The ongoing economic crisis has revealed fundamental problems both in our economic system and the discipline which analyses it. This book presents a series of contrasting but complementary approaches in economic theory in order to offer a critical toolkit for examining the modern capitalist economy. The global economic crisis may have changed the world in which we live, but not the fundamental tenets of the discipline.
This book is a critical assessment of the relation between economic theory and economic crises: how intellectual thinking impacts on real economic events and vice versa. It aims at challenging the conventional way in which economics is taught in universities and later adopted by public officials in the policymaking process. The contributions, all written by distinguished academics and researchers, offer a heterodox perspective on economic thinking and analysis. Each chapter is inspired by alternative theoretical approaches which have been mostly side-lined from current academic teaching programmes. A major suggestion of the book is that the recent economic crisis can be better understood by recovering such theoretical analyses and turning them into a useful framework for economic policymaking.
Economic Crisis and Economic Thought is intended as a companion to economics students at the Master’s and PhD level, in order for them to confront issues related to the labour market, the financial sector, macroeconomics, industrial economics, etc. with an alternative and complementary perspective. It challenges the way in which economic theory is currently taught and offered via alternatives for the future.
Table of Contents
List of Figures, List of Tables, List of Contributors, Foreword. Robert Skidelsky
Introduction: escaping from the economics cave. Tommaso Gabellini and Simone Gasperin, PART I Alternative methodologies, Chapter 1. Critical dilemmas in the methodology of economics facing the crisis, Alessio Moneta, Chapter 2. "Anti-Blanchard": a comparative technique for macroeconomics, Emiliano Brancaccio and Domenico Suppa, PART II Alternative theories, Chapter 3. The originalitry of the Italian debate on Marx, Riccardo Bellofiore and Tommaso Redolfi Riva, Chapter 4. What Capital Theory can teach us, Fabio Petri, Chapter 5. The modern revival of the Classical surplus approach: implications for the analysis of growth and crises, Sergio Cesaratto, Chapter 6. A Marx ‘crises’ model. The reproduction schemes revisited, Marco Veronese Passarella, Chapter 7. High wages and economic growth in a Kaldorian theoretical framework, Guglielmo Forges Davanzati, Chapter 8. Financial crises and sustainability: competing paradigms and policy implications, Alessandro Vercelli, Chapter 9. Finance is not the dark side of the force, Anna Maria Grazia Variato, PART III Alternative analyses and policies, Chapter 10. Technological and productive systems facing the economic crisis: heterogeneity, convergence and divergence in the European Union, Andrea Califano, Tommaso Gabellini and Simone Gasperin, Chapter 11. Reshaping the economy. An industrial and investment policy for Europe, Mario Pianta, Matteo Lucchese and Leopoldo Nascia, Index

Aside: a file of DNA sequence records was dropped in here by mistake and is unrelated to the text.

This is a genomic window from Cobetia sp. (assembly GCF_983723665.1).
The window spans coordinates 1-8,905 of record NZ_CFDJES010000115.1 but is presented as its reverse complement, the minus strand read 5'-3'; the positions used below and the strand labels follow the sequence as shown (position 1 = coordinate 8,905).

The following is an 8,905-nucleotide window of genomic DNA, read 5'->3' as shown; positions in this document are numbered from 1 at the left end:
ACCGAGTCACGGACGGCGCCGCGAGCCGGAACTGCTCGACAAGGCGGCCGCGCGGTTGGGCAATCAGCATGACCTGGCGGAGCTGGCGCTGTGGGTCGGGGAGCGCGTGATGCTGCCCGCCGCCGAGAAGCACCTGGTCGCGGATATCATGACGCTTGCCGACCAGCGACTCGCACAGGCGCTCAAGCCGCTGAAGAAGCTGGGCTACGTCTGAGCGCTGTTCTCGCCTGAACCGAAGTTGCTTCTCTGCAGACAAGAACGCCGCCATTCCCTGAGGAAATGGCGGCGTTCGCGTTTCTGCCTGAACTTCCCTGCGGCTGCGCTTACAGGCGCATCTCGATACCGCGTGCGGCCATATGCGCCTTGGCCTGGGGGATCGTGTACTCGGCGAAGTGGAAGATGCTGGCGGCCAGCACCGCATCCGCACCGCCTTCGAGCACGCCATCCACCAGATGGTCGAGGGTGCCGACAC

Tommaso Gabellini is a PhD Student at the Institute for Innovation and Public Purpose, UCL, UK. He holds a Master’s in Economics from the University of Pisa and Sant’Anna School of Advanced Studies, Italy. His main areas of interest are the role of State investment banks in developed countries, the monetary and financial economics of contemporary market economies, and institutional economics.
Simone Gasperin is a PhD Student at the Institute for Innovation and Public Purpose, UCL, UK. He holds a Master’s in Economics from the University of Pisa and Sant’Anna School of Advanced Studies. Italy. His main areas of interest are the role of the State in the economy (in particular through State-owned enterprises), the economics of the European Monetary Union, and Italian economic history.
Alessio Moneta is Associate Professor of Economics at the Institute of Economics of Sant’Anna School of Advanced Studies, Italy. He holds a PhD in Economics from the same school. His main areas of scientific interest are macro-econometrics, consumer demand, and methodology of economics, with a focus on causal inference and model validation.